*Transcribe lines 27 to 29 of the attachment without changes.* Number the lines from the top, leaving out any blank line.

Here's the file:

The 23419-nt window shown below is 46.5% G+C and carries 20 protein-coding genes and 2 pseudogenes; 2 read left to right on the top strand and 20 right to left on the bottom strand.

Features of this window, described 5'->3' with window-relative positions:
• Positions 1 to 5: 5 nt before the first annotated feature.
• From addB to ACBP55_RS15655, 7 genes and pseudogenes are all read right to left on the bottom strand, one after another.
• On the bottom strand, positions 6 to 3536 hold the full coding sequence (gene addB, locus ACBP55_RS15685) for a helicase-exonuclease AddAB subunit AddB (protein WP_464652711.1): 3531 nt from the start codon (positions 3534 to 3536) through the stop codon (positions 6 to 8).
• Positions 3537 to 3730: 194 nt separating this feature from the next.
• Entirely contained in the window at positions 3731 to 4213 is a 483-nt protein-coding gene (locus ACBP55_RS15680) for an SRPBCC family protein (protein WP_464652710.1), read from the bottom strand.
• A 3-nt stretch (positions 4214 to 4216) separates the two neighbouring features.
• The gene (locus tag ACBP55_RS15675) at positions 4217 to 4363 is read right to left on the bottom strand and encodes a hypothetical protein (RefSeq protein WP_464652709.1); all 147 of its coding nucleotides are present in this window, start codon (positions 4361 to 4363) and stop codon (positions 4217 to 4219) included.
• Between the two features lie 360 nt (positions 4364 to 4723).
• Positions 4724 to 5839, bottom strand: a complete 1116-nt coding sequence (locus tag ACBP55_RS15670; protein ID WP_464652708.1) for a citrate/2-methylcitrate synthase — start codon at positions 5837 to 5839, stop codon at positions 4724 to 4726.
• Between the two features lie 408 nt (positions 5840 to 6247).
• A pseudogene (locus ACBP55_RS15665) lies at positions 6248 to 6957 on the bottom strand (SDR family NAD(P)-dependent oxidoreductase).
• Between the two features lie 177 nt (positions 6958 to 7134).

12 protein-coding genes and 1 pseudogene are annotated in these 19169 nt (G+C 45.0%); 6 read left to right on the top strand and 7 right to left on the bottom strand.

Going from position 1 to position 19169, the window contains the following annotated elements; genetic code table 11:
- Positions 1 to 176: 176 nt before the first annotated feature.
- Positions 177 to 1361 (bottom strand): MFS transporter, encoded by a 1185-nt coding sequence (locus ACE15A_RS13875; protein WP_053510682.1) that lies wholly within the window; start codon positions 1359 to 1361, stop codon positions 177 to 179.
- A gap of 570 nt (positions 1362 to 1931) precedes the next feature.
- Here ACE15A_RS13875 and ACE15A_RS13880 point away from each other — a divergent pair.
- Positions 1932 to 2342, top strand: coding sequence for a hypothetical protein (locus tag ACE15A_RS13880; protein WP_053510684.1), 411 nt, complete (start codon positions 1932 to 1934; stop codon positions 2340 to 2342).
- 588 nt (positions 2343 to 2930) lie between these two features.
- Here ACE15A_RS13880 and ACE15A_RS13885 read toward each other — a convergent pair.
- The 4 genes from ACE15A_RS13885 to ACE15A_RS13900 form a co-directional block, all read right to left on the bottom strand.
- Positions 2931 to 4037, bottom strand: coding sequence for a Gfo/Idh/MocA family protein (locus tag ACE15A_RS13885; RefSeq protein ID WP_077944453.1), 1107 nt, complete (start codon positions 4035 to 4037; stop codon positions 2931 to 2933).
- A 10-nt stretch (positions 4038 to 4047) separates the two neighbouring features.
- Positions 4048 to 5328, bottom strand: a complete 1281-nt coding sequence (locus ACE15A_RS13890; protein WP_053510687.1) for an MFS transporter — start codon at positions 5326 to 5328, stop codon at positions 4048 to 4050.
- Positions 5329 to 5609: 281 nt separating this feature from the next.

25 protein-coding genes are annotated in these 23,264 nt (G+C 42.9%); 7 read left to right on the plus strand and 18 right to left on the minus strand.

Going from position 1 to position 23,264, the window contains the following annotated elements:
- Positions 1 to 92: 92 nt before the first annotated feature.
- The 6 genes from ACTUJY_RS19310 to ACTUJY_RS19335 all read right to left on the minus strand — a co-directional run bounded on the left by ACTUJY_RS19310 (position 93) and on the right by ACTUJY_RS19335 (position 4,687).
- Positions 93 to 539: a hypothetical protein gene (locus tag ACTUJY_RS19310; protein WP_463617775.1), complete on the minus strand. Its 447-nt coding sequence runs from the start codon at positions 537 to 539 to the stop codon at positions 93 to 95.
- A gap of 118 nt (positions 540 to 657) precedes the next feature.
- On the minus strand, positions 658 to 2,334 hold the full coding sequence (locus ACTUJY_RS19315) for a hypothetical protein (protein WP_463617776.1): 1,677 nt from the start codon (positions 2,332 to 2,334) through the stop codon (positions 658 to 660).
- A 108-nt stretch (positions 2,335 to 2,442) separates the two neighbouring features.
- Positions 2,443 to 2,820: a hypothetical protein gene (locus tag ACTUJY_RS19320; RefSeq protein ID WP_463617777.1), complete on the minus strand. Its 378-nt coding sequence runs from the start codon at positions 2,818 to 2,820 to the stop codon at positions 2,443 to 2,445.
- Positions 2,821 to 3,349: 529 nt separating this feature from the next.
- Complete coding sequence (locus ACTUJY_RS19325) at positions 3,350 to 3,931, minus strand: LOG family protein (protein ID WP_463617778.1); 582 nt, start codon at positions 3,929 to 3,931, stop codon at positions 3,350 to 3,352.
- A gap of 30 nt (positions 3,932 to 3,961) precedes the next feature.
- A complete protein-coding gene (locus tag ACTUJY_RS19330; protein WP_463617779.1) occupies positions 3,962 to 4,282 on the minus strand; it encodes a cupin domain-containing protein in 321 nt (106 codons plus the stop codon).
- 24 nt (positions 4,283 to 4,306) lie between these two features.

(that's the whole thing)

- Positions 4048 to 5328, bottom strand: a complete 1281-nt coding sequence (locus ACE15A_RS13890; protein WP_053510687.1) for an MFS transporter — start codon at positions 5326 to 5328, stop codon at positions 4048 to 4050.
- Positions 5329 to 5609: 281 nt separating this feature from the next.

25 protein-coding genes are annotated in these 23,264 nt (G+C 42.9%); 7 read left to right on the plus strand and 18 right to left on the minus strand.